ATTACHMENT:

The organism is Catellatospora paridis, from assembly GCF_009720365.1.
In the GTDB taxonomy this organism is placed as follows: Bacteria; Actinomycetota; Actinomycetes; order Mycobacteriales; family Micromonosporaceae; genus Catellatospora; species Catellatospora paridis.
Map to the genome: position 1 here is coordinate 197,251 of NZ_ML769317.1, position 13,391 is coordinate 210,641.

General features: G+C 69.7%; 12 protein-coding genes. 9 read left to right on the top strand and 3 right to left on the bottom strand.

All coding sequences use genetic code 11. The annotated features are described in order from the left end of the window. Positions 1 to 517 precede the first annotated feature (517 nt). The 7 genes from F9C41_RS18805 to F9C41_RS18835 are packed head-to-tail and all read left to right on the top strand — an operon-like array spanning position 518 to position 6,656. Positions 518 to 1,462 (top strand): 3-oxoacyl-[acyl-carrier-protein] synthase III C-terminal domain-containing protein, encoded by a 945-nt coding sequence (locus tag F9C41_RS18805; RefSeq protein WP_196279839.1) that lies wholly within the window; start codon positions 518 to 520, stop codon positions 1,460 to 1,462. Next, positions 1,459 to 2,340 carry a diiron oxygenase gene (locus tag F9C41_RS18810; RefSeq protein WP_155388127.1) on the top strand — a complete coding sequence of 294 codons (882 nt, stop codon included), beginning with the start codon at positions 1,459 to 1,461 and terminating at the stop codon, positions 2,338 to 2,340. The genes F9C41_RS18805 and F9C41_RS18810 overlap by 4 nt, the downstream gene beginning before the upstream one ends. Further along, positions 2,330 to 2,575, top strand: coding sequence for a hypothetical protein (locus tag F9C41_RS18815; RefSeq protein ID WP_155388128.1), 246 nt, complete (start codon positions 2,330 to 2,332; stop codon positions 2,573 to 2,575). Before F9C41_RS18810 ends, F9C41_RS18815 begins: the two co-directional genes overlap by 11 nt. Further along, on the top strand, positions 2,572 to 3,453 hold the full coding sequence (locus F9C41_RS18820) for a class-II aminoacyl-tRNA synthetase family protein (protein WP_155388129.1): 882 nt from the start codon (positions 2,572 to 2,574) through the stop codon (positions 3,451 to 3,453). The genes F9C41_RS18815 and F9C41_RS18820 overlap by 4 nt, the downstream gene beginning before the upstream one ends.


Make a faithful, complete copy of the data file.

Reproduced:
The organism is Catellatospora paridis, from assembly GCF_009720365.1.
In the GTDB taxonomy this organism is placed as follows: Bacteria; Actinomycetota; Actinomycetes; order Mycobacteriales; family Micromonosporaceae; genus Catellatospora; species Catellatospora paridis.
Map to the genome: position 1 here is coordinate 197,251 of NZ_ML769317.1, position 13,391 is coordinate 210,641.

General features: G+C 69.7%; 12 protein-coding genes. 9 read left to right on the top strand and 3 right to left on the bottom strand.

All coding sequences use genetic code 11. The annotated features are described in order from the left end of the window. Positions 1 to 517 precede the first annotated feature (517 nt). The 7 genes from F9C41_RS18805 to F9C41_RS18835 are packed head-to-tail and all read left to right on the top strand — an operon-like array spanning position 518 to position 6,656. Positions 518 to 1,462 (top strand): 3-oxoacyl-[acyl-carrier-protein] synthase III C-terminal domain-containing protein, encoded by a 945-nt coding sequence (locus tag F9C41_RS18805; RefSeq protein WP_196279839.1) that lies wholly within the window; start codon positions 518 to 520, stop codon positions 1,460 to 1,462. Next, positions 1,459 to 2,340 carry a diiron oxygenase gene (locus tag F9C41_RS18810; RefSeq protein WP_155388127.1) on the top strand — a complete coding sequence of 294 codons (882 nt, stop codon included), beginning with the start codon at positions 1,459 to 1,461 and terminating at the stop codon, positions 2,338 to 2,340. The genes F9C41_RS18805 and F9C41_RS18810 overlap by 4 nt, the downstream gene beginning before the upstream one ends. Further along, positions 2,330 to 2,575, top strand: coding sequence for a hypothetical protein (locus tag F9C41_RS18815; RefSeq protein ID WP_155388128.1), 246 nt, complete (start codon positions 2,330 to 2,332; stop codon positions 2,573 to 2,575). Before F9C41_RS18810 ends, F9C41_RS18815 begins: the two co-directional genes overlap by 11 nt. Further along, on the top strand, positions 2,572 to 3,453 hold the full coding sequence (locus F9C41_RS18820) for a class-II aminoacyl-tRNA synthetase family protein (protein WP_155388129.1): 882 nt from the start codon (positions 2,572 to 2,574) through the stop codon (positions 3,451 to 3,453). The genes F9C41_RS18815 and F9C41_RS18820 overlap by 4 nt, the downstream gene beginning before the upstream one ends.